a PLT redex model of MIR and its type system
That's happening separately, in the "mir-formality" project: https://github.com/nikomatsakis/a-mir-formality
The two projects are related, but have different objectives (mir-formality includes traits and borrow checking, while MiniRust focuses on operational semantics).
Github Language Statistics
I would consider it perfectly normal to discover something in my company or on Github was written in Rust. It's the 12th most popular language on Github by PRs according to this: https://madnight.github.io/githut/#/pull_requests/2022/1 (Shell and Nix don't count).
It's only 3 times less popular than C. As I said, very weird definition of mainstream.
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General-purpose programming language and toolchain for maintaining robust, optimal, and reusable software.
Take https://github.com/ziglang/zig/issues/12251 as an example. Several people from the Rust and Haskell community slacked off on twitter about how awful of a language design this is. However, when you think about what the language actually compiles to it makes perfect sense, and is pretty straightforward.
Rust has the goal of putting as much smartness between what you type and what gets produces, which is a perfectly fine goal, but without a specification for the input semantics it's a pretty wobbly thing, especially for a systems programming language. A lot of bit packing code is simply not writable in rust today without immediately invoking UB, that works for now but might break with every bugfix release.
A lightweight Datalog engine in Rust
C++ is arguably the most complex programming language ever. There is not much to be gained by comparing against the supremum.
Take a look at the languages that rust was influenced by (https://en.wikipedia.org/wiki/Rust_(programming_language)) those aren't languages with straightforward compilation semantics.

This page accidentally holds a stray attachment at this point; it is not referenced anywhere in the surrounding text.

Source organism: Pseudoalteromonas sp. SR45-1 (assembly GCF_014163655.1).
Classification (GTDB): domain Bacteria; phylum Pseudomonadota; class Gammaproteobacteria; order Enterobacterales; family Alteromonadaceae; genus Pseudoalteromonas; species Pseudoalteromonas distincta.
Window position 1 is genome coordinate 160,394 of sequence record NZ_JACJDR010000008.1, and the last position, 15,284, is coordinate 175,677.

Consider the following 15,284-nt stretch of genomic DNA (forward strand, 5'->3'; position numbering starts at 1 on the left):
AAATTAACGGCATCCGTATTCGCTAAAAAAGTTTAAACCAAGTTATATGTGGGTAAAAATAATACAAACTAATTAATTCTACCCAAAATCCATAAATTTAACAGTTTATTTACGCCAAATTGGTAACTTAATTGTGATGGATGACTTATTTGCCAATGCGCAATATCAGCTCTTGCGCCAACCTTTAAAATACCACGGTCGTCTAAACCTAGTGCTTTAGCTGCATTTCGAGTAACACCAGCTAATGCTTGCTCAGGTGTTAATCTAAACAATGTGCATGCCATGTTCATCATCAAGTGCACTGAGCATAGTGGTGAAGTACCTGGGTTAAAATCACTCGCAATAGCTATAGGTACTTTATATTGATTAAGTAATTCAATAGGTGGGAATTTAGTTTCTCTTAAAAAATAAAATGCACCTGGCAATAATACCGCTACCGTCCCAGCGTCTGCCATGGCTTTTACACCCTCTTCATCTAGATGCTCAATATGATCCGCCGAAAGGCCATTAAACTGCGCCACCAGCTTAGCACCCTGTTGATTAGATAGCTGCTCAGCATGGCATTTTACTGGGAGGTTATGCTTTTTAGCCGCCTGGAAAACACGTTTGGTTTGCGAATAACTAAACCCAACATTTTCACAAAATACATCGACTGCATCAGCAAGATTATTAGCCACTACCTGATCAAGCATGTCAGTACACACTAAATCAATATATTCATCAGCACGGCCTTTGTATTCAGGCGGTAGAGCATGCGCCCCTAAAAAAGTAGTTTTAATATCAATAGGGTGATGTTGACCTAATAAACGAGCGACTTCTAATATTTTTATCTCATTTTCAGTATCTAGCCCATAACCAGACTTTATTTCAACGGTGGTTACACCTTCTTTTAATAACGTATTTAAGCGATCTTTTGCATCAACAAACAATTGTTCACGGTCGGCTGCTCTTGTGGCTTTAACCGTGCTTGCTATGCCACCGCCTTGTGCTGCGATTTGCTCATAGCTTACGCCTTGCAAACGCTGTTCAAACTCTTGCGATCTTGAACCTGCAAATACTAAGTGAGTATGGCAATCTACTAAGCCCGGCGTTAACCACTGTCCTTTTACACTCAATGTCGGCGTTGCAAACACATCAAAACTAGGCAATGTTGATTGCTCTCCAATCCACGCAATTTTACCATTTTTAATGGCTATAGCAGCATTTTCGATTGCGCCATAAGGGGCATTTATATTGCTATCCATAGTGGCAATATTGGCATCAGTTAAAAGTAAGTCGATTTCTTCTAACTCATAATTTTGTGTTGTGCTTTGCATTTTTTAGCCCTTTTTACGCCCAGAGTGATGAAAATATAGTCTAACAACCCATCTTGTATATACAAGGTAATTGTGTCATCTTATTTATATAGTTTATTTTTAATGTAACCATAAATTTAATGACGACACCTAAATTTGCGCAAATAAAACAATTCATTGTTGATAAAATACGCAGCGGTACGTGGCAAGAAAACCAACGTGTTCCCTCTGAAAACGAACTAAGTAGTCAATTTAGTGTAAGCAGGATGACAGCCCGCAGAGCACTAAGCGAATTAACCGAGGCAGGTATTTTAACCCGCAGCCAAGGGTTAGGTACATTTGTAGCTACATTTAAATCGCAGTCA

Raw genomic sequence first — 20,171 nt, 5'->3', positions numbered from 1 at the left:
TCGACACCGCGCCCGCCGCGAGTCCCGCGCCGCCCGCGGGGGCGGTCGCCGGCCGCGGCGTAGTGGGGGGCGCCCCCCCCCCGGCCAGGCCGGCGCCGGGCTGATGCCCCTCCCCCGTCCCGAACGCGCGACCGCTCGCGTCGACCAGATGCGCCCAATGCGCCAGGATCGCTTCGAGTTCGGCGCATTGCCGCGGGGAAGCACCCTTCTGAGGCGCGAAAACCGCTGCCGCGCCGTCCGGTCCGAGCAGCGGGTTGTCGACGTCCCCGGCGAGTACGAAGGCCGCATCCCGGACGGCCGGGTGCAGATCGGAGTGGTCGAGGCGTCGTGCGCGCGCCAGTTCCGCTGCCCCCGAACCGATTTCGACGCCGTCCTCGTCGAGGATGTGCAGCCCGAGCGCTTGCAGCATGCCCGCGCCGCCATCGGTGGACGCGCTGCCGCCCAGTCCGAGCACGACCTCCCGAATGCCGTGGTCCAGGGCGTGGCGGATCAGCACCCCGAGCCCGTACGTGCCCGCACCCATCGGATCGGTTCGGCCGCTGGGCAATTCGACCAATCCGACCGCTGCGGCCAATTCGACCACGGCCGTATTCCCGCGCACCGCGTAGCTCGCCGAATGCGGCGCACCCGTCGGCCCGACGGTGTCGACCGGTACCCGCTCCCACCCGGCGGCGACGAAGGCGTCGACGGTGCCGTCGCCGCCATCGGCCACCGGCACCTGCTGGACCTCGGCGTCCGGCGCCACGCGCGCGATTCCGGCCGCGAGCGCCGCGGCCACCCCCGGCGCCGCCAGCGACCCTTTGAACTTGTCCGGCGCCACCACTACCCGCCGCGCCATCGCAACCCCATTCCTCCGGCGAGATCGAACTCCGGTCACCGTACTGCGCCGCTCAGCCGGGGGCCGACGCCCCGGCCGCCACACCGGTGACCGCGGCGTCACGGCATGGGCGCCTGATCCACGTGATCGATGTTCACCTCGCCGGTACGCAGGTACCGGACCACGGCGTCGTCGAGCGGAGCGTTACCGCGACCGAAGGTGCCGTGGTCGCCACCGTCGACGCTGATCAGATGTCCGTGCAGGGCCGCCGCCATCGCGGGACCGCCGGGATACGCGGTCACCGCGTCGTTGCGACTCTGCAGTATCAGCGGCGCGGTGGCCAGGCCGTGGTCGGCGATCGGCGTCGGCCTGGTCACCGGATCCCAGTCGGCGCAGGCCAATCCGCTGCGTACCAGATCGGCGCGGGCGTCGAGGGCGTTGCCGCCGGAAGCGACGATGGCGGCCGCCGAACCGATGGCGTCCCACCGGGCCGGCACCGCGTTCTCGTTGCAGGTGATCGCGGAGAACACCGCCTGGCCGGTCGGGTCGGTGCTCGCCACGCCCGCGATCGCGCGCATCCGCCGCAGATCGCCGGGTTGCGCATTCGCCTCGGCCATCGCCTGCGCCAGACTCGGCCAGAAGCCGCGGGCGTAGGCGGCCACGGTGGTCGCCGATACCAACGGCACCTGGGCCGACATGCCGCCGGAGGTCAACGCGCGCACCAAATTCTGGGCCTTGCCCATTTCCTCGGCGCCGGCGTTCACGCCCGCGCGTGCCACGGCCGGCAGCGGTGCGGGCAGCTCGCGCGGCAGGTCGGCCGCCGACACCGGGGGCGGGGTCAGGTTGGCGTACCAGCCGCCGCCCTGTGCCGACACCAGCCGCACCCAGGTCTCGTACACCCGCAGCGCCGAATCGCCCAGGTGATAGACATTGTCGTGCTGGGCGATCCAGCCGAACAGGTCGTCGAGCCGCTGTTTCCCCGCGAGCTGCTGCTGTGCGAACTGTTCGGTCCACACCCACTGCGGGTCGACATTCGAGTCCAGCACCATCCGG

There is a reason why rust has a datalog engine build into the compiler (https://github.com/rust-lang/datafrog). Which is imho totally rad and awesome, but really hard to fully form a mental model of without a spec.
a collection of Turing-complete subsets of Perl
I'd personally pretty much always expect "mini" or "r" (as in "rperl", a restricted subset of Perl with C++ connections) versions of a language to be restricted subsets for some purpose (rperl's is to give away flexibility for performance while maintaining a good portion of the original language).
I've seen an "e" or "emb" prefix or a "small", "tiny", "micro" or "µ" (or "u") prefix to mean a small toolchain version several places, like SmallC or uclibc or Mikroe's mikroC. It wouldn't surprise me to see a "nano" version of a language tool either. Sometimes these are subsets as well, but to fit the size constraints of the target rather than for constraining the input for its own sake.
A precise specification for "Rust lite / MIR plus"
I compare MiniRust and Ferrocene at https://github.com/RalfJung/minirust#what-about-the-ferrocen.... :) TL;DR they re quite different in style, precision, and scope.
Home for the Unsafe Code Guidelines working group.
Now that const generics have landed at least some parts of the code should be easier to write.
I'll throw you folks an issue over the fence, should I run into the same issue again, pinky swear ;)
Whats the current state of the art for unsafe code? The guidelines?(https://rust-lang.github.io/unsafe-code-guidelines/)
I found the Rustonomicon, despite it's mythological status, to be quite thin. ^^'
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How do you decide which language/tech stack you invest learning?
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